State Sen. John Whitmire has filed legislation to eliminate the “key man” system of selecting grand juries in Texas. But in the wake of national debates of the failures of grand juries to hold police accountable, it’s worth asking whether grand juries oughtn’t be abolished entirely. Public Radio International pointed out that “England abolished grand juries decades ago because they didn’t work.” Here’s a notable excerpt:
The concept [of grand juries] comes from our colonial parent, England. “It goes back centuries here,” explains London-based legal writer Joshua Rozenberg. “In medieval times, it was drawn from the local neighborhood. And these were men who were expected to look around and report criminal behavior within the community. They’re people who actually knew the offenders, as we’d call them today, and could perhaps bring them to justice.”
By the 16th century, that morphed into the system we’d now recognize as a grand jury: A group of people listening to a prosecutor’s evidence and deciding whether to indict.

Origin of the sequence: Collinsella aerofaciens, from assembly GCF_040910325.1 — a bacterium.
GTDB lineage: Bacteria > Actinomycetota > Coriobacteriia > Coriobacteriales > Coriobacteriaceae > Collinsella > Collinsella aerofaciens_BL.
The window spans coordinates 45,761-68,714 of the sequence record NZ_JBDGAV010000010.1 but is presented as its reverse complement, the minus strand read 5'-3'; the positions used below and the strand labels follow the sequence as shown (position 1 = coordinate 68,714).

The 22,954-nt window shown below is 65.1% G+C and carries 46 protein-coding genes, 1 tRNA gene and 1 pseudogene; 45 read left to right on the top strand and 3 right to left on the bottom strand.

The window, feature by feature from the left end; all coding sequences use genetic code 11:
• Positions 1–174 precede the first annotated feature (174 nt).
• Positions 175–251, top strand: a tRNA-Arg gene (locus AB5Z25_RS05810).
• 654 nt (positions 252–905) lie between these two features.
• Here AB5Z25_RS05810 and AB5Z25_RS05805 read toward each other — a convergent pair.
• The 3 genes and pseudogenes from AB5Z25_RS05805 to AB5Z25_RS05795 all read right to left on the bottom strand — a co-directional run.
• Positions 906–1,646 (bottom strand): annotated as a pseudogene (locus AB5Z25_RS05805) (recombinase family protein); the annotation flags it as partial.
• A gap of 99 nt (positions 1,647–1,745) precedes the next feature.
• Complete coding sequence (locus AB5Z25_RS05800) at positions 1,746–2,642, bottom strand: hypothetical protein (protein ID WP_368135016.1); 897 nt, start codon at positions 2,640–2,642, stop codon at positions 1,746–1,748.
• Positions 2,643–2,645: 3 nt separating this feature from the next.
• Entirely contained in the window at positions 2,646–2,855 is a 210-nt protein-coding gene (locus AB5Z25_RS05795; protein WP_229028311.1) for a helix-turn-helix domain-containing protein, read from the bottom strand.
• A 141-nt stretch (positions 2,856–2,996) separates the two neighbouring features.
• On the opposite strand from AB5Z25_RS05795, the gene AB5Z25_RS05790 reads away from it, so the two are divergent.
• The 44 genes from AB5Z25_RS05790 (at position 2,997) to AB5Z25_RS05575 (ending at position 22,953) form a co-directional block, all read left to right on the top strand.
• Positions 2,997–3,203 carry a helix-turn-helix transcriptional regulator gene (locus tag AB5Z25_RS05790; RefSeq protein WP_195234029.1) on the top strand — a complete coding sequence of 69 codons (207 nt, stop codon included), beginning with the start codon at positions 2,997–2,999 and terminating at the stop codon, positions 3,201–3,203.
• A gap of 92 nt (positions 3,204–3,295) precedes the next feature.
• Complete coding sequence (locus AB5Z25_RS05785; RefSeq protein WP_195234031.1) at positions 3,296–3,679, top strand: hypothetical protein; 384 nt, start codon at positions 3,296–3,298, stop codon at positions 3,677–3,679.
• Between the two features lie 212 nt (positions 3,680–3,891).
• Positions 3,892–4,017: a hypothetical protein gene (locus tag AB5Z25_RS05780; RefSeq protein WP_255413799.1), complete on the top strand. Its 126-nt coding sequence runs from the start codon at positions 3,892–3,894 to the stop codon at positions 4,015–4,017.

But the United Kingdom actually abolished its grand jury system in 1933. “We now send cases that are serious enough straight to jury trial,” Rozenberg says. That way, both sides are able to present evidence and make their arguments, which is definitely not the case with a grand jury.
In fact, the UK exported grand juries to most of their former colonies — Canada, Australia, New Zealand — and virtually all of them have stopped using them.
“They are said to be ‘putty in the hands of the prosecutor.’ In other words, the prosecutor really tells them what he or she wants and they will go along with it,” he says. “Or that’s what we are told, because we don’t really know. We can’t watch grand juries at work.”
That’s why former New York judge Sol Wachtler once famously said that a district attorney could get a grand jury to “indict a ham sandwich.” But, Rozenberg points out, “it must be even easier to get the sandwich acquitted if that is what the district attorney may actually want.”
Whitmire’s bill was reacting to alleged misconduct by grand juries in Houston but the Ferguson and Staten Island episodes (much less a similar episode in Jasper, TX) have cast more light on these shadowy entities than at any point in my lifetime, though their cozy relationship with law enforcement has been well-documented for years. There’s an opportunity now for a more substantive debate about the role of grand juries. Perhaps instead of “reforming” them, Texas should abolish these anachronistic vestiges of colonialism and let elected prosecutors make the decision whether to pursue a case, whether against a cop or a private citizen, since as a practical matter that’s what’s happening, anyway.